The Mariners entered winners of two straight, but have now lost nine of their last 11.
Mariners manager Eric Wedge quickly walked down the hallway and stepped into his office, where general manager Jack Zduriencik and pitching coach Carl Willis were waiting for him.
It’s not unusual for such meetings after games — in fact, it’s fairly common — but the three men needed to talk. More to the point, they needed to discuss the future of Brandon Maurer, the 22-year-old pitcher who struggled once again in a 6-1 loss Tuesday to the San Diego Padres.
“It’s fair to say we’ve got a lot to talk about after I get done talking to you guys,” Wedge said, cracking a smile.
At the top of the list is what to do with Maurer (2-7), who allowed six runs (five earned) in 5-2/3 innings. His earned-run average ballooned to 6.93 through 10 major-league starts.
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It wasn’t all bad for Maurer. At times, he showed why he earned a spot on the roster to begin with, including a three-pitch strikeout of Chase Headley, the Padres’ No. 3 hitter, with a man on third.
But consistency, the issue that has haunted Maurer this season, was again lacking. And that leaves the Mariners with a decision: Send Maurer down to Class AAA Tacoma to join Jesus Montero and Dustin Ackley, or allow him to work out his problems at the big-league level?
“I don’t think he’s that far,” Wedge said of Maurer’s ability to pitch at a high level. “It’s just a matter of what’s the best path to get to that consistently.”
Wedge wouldn’t say which way the club was leaning. Maurer failed to go at least six innings for the fourth time in his last five starts. He has also given up at least three earned runs in each of his last five starts.
Maurer flirted with trouble almost from the beginning, but he managed to reel himself in early. In the first inning, he gave up two hits with two outs but avoided damage by getting Yonder Alonso to fly out. In the third, he struck out Headley with a runner on third.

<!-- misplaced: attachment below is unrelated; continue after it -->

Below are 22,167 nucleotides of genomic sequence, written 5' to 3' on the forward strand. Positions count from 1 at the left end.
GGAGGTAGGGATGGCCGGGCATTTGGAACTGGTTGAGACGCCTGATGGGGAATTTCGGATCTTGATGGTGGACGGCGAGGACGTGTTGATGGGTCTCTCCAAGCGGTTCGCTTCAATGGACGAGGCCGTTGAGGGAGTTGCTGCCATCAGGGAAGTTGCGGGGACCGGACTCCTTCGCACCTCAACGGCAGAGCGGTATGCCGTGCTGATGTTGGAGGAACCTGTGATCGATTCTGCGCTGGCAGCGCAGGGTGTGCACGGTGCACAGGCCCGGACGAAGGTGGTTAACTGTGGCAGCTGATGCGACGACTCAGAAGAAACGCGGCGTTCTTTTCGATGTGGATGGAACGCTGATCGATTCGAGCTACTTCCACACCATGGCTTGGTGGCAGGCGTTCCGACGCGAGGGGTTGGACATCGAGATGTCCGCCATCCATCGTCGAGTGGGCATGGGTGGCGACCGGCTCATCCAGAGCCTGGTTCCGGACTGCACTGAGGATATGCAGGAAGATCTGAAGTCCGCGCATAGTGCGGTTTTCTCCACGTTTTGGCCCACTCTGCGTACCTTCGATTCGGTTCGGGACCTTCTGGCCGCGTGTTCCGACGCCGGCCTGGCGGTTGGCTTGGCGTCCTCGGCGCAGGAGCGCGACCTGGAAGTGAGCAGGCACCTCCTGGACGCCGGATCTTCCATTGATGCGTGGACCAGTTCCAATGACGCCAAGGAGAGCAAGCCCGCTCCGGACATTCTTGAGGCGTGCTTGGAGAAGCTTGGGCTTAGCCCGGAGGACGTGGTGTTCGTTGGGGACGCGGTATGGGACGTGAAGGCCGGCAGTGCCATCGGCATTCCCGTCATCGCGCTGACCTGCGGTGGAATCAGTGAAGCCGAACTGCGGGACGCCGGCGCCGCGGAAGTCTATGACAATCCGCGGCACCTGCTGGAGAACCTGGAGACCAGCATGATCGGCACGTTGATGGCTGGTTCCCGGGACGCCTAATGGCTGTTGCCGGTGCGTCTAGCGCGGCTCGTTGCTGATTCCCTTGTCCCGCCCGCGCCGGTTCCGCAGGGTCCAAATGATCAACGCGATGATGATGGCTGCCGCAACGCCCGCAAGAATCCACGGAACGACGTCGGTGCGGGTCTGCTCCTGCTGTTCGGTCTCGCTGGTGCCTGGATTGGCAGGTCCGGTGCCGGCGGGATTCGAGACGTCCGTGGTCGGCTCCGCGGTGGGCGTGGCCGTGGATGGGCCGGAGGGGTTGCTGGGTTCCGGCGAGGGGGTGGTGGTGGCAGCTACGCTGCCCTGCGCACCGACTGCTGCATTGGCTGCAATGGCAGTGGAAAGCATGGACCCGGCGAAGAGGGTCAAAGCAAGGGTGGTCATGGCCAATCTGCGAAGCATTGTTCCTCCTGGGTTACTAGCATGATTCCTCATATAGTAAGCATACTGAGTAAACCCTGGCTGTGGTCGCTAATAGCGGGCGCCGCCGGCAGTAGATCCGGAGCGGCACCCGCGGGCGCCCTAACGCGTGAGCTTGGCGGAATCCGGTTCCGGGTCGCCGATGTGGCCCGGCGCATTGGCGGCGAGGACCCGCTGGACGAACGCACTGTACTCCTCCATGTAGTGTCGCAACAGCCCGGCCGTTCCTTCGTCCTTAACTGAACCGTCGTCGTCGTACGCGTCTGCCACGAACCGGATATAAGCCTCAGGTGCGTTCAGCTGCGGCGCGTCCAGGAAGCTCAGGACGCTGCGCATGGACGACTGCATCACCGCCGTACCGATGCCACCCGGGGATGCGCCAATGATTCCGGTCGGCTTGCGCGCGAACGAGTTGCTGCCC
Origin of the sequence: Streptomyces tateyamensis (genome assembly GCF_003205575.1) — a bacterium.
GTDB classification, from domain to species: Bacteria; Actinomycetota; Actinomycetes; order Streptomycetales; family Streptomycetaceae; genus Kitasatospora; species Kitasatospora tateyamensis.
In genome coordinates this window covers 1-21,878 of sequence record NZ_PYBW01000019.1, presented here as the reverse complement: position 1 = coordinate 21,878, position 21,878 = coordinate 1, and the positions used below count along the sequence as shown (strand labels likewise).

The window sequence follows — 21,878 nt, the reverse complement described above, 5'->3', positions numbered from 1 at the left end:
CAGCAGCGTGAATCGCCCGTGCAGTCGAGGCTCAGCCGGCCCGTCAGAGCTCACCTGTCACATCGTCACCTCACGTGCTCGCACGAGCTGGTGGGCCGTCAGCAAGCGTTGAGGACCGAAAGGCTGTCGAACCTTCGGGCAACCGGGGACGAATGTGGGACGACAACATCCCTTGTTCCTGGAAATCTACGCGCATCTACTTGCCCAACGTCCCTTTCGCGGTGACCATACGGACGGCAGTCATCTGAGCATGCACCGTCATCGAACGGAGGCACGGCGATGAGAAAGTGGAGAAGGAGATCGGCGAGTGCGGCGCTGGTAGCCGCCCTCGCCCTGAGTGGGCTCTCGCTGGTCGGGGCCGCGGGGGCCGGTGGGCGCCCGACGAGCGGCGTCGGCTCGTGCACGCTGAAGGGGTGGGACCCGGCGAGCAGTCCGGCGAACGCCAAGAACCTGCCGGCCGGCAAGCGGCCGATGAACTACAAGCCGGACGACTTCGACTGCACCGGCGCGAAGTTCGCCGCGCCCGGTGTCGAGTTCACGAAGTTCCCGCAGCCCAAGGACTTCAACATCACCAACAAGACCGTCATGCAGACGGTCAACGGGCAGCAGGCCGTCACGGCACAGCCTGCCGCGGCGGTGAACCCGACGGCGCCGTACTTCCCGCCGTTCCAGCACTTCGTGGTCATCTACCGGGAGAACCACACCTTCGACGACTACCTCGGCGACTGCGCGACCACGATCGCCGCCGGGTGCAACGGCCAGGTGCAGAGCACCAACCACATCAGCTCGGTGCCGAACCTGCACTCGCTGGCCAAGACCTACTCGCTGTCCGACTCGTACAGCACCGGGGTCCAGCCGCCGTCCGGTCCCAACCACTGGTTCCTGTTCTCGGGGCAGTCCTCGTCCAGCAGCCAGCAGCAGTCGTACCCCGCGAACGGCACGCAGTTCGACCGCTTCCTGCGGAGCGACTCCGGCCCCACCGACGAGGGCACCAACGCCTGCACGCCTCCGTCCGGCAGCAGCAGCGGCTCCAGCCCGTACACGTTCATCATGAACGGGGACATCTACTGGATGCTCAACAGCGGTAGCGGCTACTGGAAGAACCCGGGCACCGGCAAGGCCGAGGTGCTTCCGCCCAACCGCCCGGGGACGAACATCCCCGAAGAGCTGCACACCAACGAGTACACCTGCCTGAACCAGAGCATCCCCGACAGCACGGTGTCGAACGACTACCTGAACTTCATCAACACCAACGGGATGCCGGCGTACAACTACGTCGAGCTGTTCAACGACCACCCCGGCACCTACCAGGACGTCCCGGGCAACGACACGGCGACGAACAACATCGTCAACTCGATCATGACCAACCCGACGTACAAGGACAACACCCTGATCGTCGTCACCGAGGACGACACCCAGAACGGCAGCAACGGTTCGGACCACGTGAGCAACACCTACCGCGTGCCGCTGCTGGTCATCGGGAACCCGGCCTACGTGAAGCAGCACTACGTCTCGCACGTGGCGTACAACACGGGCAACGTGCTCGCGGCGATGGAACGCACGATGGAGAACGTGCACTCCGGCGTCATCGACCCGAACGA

But that tiptoe act caught up to him.
Maurer nearly avoided trouble in the fourth by getting a potential inning-ending grounder. But Carlos Quentin just beat the throw to second, keeping the inning alive. Jedd Gyorko then made the Mariners pay by ripping a two-run homer.
In the fifth, Maurer gave up a solo homer to Alexi Amarista before it started unraveling for him in the sixth. The right-hander gave up two singles, then threw a wild pitch which advanced the runners with one out. Maurer walked the next batter and Mark Kotsay followed with a two-run single.
The Padres scored another run in the inning when Nick Franklin, making his first big-league start at second base, botched a routine grounder.
“I felt like he was better earlier,” Wedge said of Maurer. “I felt like he was in his delivery early on and had command of the ball better early on. But when things start going, that’s when he puts a little more effort into it and loses some of his command. It’s not a question of stuff, but he has to be able to keep that same intensity level and tempo when things start happening to be able to control damage.”
For his part, Maurer said he fell into patterns and threw the same pitches in the same counts. Basically, he went to the well too many times, and the Padres started to catch on.
“This is definitely a challenging level,” Maurer said.
The offense provided little in the way of relief. The Mariners managed just four hits, had one runner or fewer in six innings and had just one extra-base hit.
Worse, the Mariners watched Michael Morse leave with an injury. Morse left in the fourth after trying to score from first on a Michael Saunders double. He strained his right quad while rounding third and is listed as day-to-day. Wedge said it’s likely Morse will miss at least a game or two.
The Mariners’ run came in the second inning, when they loaded the bases with no outs. Jesus Sacre drove in the run on a sacrifice fly, but that’s all the Mariners produced as the Padres retired Franklin and Brendan Ryan.
And now the Mariners, losers of nine of their last 11, are left with decisions.
“With young kids it’s a little different because if you feel like you need to do something,” Wedge said, “then you’ve got to consider doing that. We’ll talk about it and go from there.”